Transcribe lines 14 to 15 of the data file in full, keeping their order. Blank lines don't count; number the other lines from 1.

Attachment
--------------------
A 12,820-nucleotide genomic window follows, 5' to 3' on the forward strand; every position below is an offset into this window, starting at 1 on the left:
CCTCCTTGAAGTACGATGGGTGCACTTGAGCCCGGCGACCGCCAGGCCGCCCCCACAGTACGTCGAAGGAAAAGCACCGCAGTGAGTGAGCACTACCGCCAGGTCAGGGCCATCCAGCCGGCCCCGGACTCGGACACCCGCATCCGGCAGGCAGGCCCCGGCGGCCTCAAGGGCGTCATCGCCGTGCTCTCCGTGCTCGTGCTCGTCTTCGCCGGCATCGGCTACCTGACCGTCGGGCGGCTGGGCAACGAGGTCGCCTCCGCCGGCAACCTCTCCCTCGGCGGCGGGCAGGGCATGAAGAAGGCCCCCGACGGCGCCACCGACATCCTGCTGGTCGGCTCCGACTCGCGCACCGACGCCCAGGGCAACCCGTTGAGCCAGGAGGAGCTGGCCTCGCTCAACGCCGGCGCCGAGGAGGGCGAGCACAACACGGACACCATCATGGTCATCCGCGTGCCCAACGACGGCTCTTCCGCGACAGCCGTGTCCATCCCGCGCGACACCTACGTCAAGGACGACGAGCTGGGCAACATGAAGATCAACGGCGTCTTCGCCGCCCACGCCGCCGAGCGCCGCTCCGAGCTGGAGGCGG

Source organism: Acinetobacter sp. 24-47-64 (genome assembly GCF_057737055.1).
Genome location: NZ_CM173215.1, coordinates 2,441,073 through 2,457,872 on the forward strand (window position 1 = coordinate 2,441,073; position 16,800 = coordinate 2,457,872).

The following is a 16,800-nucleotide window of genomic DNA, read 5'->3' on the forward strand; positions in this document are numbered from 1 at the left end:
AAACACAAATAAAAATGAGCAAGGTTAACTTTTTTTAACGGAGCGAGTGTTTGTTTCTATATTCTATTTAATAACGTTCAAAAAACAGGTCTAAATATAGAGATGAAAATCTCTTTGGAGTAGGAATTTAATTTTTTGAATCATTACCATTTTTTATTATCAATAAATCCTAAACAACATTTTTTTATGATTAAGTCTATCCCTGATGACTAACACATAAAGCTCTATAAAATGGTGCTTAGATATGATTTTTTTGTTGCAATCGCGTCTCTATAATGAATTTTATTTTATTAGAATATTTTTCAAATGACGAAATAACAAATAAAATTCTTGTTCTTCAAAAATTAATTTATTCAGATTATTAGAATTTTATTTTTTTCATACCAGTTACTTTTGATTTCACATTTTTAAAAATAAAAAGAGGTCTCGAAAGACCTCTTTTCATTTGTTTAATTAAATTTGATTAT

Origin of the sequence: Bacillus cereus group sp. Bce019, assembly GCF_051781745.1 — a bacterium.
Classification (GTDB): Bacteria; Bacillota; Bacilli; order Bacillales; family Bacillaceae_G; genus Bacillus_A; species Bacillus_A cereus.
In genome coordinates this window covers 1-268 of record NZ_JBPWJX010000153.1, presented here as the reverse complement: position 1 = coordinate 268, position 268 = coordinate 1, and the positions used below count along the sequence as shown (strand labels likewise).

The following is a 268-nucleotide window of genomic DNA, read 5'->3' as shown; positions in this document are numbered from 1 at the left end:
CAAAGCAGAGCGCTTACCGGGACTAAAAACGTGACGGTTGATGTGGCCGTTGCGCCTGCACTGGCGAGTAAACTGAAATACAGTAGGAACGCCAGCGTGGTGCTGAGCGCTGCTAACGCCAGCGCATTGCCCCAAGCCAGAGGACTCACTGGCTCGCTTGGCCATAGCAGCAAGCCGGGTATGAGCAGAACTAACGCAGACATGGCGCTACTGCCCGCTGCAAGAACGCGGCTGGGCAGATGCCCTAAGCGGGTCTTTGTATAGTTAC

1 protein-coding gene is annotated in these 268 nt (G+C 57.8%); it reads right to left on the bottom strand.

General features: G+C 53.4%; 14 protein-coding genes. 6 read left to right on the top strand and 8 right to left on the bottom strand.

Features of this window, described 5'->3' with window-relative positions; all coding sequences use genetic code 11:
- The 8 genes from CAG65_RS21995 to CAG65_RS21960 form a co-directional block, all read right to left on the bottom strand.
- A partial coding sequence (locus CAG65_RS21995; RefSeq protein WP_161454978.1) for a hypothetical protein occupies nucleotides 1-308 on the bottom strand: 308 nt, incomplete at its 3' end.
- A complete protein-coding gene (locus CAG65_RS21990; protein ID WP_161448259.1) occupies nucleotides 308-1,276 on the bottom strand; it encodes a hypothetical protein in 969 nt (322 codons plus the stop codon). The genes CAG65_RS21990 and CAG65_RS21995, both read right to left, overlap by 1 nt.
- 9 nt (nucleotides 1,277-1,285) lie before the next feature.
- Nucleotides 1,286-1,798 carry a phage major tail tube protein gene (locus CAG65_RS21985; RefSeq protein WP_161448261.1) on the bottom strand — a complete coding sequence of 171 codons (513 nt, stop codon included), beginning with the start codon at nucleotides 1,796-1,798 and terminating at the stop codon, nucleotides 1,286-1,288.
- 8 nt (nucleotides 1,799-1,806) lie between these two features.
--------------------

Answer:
Features of this window, described 5'->3' with window-relative positions; all coding sequences use genetic code 11:
- The 8 genes from CAG65_RS21995 to CAG65_RS21960 form a co-directional block, all read right to left on the bottom strand.